Howrey Chief Executive Robert Ruyak was impressed with the development talents and practice skills of former Thelen Chairman Stephen O'Neal despite the fact that his former firm died. "If you give up your practice, it's of little value to the new firm," Ruyak said. After Thelen voted to dissolve last year, O'Neal jumped to Howrey. O'Neal did not respond to requests for an interview.
Howrey had eyed O'Neal's group in 2007 to help fill out its energy technology practice with a construction litigation group. As troubles within Thelen's other practices mounted last year, Ruyak took the opportunity to bring O'Neal and other attorneys to Howrey. That O'Neal was coming from a failing firm was not a problem, but actually worked in Howrey's favor, Ruyak said. "I looked at is as an opportunity," he said. "I realized that what we had was a very strong practice in a firm that was not doing well."
Although a bulging book is the most attractive recruiting asset, it is difficult to draw broad conclusions about the marketability of former firm leaders, said Jon Lindsey, managing partner in the New York office of Major Lindsey & Africa, a lawyer placement firm. Factors such as a potential lateral's area of practice, his or her role in a firm's demise, the economy's part in the failure and a leader's conduct once a firm is in trouble all make a difference. And even if a former leader lacks a book of business, many can still find a new home, he said.
"If you want a general to lead your army, you want someone who's been through the battle," Lindsey said. "You want people who won't panic the first time a bullet whizzes by their head."
The ability to spearhead expansion recently brought Tower Snow Jr. to Howard Rice Nemerovski Canady Falk & Rabkin.
He joined the San Francisco law firm, which has about 100 attorneys, in March as a director in its litigation department and is focusing on boosting that practice.
In 1998, Snow took the helm of Brobeck, Phleger & Harrison, which soared to an attorney count of 900 during the technology boom. But rapid expansion and the dot-com bust brought on hard times. Brobeck expelled Snow in May 2002 as he was being courted by Clifford Chance. Brobeck collapsed about six months later. Snow would end up leading a West Coast initiative for Clifford Chance. The law firm closed its California operation in 2007.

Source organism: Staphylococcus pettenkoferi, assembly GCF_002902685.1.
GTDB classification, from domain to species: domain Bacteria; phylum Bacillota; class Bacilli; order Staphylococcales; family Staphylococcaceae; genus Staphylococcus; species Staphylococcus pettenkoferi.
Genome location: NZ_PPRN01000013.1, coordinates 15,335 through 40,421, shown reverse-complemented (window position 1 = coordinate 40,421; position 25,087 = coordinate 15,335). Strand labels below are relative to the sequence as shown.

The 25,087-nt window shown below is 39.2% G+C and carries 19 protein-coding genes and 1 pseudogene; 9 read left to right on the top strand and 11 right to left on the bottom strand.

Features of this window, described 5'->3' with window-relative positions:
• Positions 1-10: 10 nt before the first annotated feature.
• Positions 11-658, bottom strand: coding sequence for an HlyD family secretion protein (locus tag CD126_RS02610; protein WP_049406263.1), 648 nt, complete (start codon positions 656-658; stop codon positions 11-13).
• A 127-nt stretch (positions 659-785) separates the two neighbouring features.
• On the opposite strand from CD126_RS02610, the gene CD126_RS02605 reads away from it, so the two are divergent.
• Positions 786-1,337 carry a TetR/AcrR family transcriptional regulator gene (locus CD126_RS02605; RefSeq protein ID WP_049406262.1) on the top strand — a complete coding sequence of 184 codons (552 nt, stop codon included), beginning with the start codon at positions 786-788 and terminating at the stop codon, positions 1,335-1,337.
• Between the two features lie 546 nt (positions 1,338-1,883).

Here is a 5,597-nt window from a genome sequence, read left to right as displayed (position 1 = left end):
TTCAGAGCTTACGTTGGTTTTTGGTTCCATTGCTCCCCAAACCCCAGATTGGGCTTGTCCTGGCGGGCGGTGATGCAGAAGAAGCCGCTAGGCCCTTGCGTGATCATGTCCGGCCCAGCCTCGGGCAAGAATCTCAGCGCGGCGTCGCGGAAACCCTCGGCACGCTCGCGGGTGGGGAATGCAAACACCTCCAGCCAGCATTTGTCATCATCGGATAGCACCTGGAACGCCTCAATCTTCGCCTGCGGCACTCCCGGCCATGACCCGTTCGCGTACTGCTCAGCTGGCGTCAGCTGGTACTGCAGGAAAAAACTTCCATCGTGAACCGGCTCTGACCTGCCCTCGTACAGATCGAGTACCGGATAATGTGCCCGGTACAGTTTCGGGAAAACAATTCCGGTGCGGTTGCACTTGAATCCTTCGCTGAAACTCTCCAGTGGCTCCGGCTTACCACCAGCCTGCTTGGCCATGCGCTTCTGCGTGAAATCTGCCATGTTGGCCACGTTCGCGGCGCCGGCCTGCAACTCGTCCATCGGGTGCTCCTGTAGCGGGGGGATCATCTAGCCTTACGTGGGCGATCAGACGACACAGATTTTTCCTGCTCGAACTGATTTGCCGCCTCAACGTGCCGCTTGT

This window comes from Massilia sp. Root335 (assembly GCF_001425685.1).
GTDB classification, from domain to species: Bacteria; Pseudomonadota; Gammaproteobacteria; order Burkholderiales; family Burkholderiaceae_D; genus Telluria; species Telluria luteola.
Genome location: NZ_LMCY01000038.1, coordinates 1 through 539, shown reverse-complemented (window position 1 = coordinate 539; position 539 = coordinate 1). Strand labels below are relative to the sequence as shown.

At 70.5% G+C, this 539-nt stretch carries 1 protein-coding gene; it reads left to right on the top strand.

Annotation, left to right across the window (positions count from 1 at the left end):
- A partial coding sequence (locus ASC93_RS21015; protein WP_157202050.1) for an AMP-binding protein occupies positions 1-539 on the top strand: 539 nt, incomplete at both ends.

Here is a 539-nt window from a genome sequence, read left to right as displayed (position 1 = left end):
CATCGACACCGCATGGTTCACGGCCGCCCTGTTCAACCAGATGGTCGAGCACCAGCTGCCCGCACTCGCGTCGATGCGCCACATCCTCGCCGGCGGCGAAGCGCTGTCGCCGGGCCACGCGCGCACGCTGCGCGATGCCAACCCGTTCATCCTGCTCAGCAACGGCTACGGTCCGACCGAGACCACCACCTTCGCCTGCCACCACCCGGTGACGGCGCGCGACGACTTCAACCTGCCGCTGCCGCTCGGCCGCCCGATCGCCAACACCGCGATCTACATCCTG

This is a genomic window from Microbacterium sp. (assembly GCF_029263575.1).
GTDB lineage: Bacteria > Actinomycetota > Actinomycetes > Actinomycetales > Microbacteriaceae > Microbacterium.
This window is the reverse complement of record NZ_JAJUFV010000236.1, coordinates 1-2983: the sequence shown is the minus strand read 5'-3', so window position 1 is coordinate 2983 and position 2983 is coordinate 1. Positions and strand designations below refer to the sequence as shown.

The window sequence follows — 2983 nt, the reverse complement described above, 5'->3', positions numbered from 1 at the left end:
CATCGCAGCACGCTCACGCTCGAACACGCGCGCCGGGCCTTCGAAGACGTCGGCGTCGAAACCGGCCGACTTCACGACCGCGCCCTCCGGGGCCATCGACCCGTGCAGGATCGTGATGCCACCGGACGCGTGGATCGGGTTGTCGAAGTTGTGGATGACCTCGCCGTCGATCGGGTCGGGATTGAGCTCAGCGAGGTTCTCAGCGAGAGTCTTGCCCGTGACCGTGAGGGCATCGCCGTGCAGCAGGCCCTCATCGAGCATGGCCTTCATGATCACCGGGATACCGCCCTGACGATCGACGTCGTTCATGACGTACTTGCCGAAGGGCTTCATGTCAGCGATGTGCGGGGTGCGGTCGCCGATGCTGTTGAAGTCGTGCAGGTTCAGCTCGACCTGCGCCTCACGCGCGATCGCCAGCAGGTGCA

Snow worked as a consultant after leaving Clifford Chance and is re-entering law firm life now that his daughter, 10, is older, said Snow, who is a single father. His new job is a way to "write a different last chapter," he said. "I worked hard for many years. The events at Brobeck and Clifford Chance were a very disappointing way to end my career. Anyone who has worked as long as I had worked doesn't want to close the book with that kind of an ending."
Finding a firm with the right fit took some effort, he said. "For some, having someone of my seniority with my background was more than they wanted to undertake."
Snow said that he brings three things to the table: sound lawyering skills, an ability to develop business and a desire to "build something." He said that many in the industry view him as an authoritarian leader, an assessment he rejects. "I just want to be judged on what I do."
He talked to several Am Law 100 firms about a position, he said, but those based in Los Angeles and New York were not a good match. Instead, he wanted to help develop business in northern California. Howard Rice had a collaborative culture and a business strategy that suited him. Snow spent the first three months at re-establishing contacts on his 3,500-person list. "I have an enormous number of friends," he said. "I've been doing this for 40 years."
Former Thacher Proffitt & Wood litigation chairman Richard Hans also had friends when he went looking for a new job. After his former firm closed in December, he went back to familiar territory at DLA Piper, where he had practiced until 2006. He had the benefit of having maintained his own practice while leading Thacher's litigation group.
Hans practiced at DLA Piper for six years before moving to Thacher, where he served as the litigation chairman for a year before the firm closed. He rejoined DLA Piper in December.
"At 47, I really didn't want to prove myself all over again," he said. "Not only was it a good fit, but it was comfortable."
He said that DLA Piper is "generously compensating" him, that he is earning more than he was as Thacher was declining and that he has "incentive targets" to meet at his new post.
Even so, Hans said, he's had to be careful about integrating back into DLA Piper, especially since he became chairman of the New York office's 100-attorney litigation group just six months after rejoining the law firm. "I wanted to make sure they knew that it wasn't my intention to jump over them," he said. "I learned a lot from my experiences at Thacher. With some humility, I hope to use those lessons to move forward." He was able to maintain his own practice for most of his time at Thacher, but as the firm fell deeper into trouble, Hans, a member of Thacher's planning committee at the time, found more of his schedule devoted to searching for a merger partner. "It was the most difficult time of my professional life."